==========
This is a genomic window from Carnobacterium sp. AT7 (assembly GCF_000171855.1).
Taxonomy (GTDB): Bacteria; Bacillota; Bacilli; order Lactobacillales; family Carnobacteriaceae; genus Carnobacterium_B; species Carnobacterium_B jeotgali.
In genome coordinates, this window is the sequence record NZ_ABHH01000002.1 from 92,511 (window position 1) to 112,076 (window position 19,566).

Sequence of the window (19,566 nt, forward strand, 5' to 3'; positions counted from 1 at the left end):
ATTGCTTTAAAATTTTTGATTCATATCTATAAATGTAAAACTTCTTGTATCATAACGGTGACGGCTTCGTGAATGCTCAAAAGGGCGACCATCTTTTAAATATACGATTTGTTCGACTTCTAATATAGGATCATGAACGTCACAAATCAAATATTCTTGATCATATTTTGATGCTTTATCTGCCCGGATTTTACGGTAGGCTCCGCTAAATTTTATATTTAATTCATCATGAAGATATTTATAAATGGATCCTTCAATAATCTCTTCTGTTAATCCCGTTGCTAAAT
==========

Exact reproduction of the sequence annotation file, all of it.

This is a genomic window from Carnobacterium sp. AT7 (assembly GCF_000171855.1).
Taxonomy (GTDB): Bacteria; Bacillota; Bacilli; order Lactobacillales; family Carnobacteriaceae; genus Carnobacterium_B; species Carnobacterium_B jeotgali.
In genome coordinates, this window is the sequence record NZ_ABHH01000002.1 from 92,511 (window position 1) to 112,076 (window position 19,566).

Sequence of the window (19,566 nt, forward strand, 5' to 3'; positions counted from 1 at the left end):
ATTGCTTTAAAATTTTTGATTCATATCTATAAATGTAAAACTTCTTGTATCATAACGGTGACGGCTTCGTGAATGCTCAAAAGGGCGACCATCTTTTAAATATACGATTTGTTCGACTTCTAATATAGGATCATGAACGTCACAAATCAAATATTCTTGATCATATTTTGATGCTTTATCTGCCCGGATTTTACGGTAGGCTCCGCTAAATTTTATATTTAATTCATCATGAAGATATTTATAAATGGATCCTTCAATAATCTCTTCTGTTAATCCCGTTGCTAAAT